Suppose that someone has improvised on the organ. And suppose that he then goes home and scores a work of such a sort that his improvisation, judged by the requirements for correctness specified in the score, is at all points correct. In spite of that, the composer did not compose his work in performing his improvisation. In all likelihood, he did not even compose it while improvising. For in all likelihood he did not, during his improvising, finish selecting that particular set of requirements for correctness of occurrence to be found in the score.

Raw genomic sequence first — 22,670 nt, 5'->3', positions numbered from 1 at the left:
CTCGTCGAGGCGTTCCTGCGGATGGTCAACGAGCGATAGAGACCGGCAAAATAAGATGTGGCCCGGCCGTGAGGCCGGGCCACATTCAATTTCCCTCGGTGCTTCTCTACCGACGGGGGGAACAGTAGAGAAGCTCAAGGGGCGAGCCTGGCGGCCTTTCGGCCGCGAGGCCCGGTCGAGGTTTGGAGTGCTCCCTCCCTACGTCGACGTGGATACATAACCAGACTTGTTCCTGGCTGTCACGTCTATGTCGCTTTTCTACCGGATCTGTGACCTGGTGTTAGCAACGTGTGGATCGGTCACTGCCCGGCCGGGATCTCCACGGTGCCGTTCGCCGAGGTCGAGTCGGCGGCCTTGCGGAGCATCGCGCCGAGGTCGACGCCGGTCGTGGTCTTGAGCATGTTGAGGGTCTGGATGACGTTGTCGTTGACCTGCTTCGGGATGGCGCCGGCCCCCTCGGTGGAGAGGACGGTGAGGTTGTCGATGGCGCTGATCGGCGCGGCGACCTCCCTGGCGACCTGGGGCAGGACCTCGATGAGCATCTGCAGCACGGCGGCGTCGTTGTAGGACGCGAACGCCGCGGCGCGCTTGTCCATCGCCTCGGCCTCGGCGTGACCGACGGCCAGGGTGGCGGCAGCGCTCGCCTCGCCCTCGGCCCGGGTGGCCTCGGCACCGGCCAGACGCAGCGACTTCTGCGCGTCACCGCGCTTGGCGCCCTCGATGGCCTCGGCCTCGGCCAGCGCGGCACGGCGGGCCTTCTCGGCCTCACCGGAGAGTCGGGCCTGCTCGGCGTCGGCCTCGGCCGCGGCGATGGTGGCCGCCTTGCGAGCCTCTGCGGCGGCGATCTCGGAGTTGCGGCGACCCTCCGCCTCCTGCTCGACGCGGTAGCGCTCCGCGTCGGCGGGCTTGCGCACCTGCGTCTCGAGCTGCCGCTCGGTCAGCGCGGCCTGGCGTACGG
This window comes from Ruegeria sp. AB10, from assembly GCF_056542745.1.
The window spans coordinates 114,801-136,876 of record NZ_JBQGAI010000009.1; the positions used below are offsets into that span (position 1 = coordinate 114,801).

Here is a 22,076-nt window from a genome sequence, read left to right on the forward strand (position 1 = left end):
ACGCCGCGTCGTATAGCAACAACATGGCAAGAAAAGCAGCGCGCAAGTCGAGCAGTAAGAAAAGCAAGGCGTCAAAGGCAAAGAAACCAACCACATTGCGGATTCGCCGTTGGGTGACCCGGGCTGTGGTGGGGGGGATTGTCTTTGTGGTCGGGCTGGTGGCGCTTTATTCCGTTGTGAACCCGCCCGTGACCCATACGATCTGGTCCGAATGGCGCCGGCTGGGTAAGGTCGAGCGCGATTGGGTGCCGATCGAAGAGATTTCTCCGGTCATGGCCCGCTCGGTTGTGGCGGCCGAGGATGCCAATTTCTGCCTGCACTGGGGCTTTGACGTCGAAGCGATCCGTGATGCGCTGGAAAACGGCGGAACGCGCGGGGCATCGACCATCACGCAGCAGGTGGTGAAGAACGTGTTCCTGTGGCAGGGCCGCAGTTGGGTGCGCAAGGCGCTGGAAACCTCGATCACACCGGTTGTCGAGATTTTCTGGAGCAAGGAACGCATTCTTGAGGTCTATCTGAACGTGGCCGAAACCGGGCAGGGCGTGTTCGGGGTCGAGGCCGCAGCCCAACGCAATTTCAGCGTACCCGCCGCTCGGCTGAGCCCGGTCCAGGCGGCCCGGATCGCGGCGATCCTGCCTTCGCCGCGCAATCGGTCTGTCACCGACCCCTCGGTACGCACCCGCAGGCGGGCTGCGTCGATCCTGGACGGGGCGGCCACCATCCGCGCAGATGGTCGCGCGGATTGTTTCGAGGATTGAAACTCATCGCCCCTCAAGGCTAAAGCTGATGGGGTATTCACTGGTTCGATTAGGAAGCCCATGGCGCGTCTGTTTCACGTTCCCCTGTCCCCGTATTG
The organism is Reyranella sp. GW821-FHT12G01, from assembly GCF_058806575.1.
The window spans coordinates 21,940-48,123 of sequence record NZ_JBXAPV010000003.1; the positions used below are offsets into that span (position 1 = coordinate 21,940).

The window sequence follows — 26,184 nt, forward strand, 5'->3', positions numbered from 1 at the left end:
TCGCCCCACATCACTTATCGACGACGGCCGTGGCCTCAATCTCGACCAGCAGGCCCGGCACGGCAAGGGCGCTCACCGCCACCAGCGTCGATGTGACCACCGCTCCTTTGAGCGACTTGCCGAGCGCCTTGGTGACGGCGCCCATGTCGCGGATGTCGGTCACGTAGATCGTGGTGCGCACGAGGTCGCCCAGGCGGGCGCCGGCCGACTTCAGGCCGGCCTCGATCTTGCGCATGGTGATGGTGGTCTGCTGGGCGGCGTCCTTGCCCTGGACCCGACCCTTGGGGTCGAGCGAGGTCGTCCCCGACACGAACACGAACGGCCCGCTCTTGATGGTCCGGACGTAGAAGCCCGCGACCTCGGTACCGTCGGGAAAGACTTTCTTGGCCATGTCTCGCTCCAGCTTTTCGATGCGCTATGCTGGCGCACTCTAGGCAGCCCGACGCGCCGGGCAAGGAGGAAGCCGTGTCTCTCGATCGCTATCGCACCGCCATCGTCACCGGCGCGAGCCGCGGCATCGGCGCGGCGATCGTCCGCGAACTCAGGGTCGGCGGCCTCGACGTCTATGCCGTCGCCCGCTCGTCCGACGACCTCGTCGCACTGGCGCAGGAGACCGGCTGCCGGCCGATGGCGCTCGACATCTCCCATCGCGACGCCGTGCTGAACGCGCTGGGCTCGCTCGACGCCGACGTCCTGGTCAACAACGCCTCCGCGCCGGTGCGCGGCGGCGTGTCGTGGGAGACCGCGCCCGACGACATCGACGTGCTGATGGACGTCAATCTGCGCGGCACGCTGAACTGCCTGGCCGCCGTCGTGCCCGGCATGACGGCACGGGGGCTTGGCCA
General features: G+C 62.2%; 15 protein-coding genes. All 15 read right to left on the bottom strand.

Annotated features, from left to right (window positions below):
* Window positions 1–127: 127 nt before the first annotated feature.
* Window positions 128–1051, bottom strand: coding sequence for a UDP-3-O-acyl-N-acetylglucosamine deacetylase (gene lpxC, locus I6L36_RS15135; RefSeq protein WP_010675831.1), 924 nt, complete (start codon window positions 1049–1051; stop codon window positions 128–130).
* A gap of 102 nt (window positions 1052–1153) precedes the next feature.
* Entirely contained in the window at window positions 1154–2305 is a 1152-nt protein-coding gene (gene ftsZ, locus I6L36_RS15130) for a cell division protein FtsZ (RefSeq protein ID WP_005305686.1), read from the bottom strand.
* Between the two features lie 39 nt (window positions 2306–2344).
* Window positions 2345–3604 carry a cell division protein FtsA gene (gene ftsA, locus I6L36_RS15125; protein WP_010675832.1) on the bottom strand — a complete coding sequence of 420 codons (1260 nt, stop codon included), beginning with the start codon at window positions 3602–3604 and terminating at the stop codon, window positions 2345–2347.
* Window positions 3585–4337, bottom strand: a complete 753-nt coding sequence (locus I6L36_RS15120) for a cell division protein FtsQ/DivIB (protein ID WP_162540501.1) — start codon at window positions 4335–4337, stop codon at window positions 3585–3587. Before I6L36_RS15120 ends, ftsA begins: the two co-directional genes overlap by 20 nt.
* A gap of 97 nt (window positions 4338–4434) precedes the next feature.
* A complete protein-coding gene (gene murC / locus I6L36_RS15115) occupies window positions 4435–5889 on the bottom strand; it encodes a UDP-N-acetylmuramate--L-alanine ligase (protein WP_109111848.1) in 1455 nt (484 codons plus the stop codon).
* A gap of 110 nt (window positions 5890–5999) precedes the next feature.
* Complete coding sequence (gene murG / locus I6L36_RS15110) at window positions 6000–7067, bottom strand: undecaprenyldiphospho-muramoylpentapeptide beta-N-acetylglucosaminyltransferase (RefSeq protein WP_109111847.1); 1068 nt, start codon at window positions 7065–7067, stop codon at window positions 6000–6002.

So at what point is a composer finished? If a musical work does not (quite) exist while it is being improvised, what further steps are required to bring it into being and to solidify and define its being so that it may be pronounced “done?” Moreover, assuming that Wolterstorff is right in maintaining that composing is the act of selecting the properties that are to form the work, how does such selection take place and when does that decision process come to an end? Furthermore, what exactly is the line that separates composing and performing? Is there a clear line of demarcation, or are what we call “composing” and “performing” better understood as two facets of one activity? And, if performing is to be defined in terms of following the rules of correctness that the composer has set down, what does it mean to follow those rules?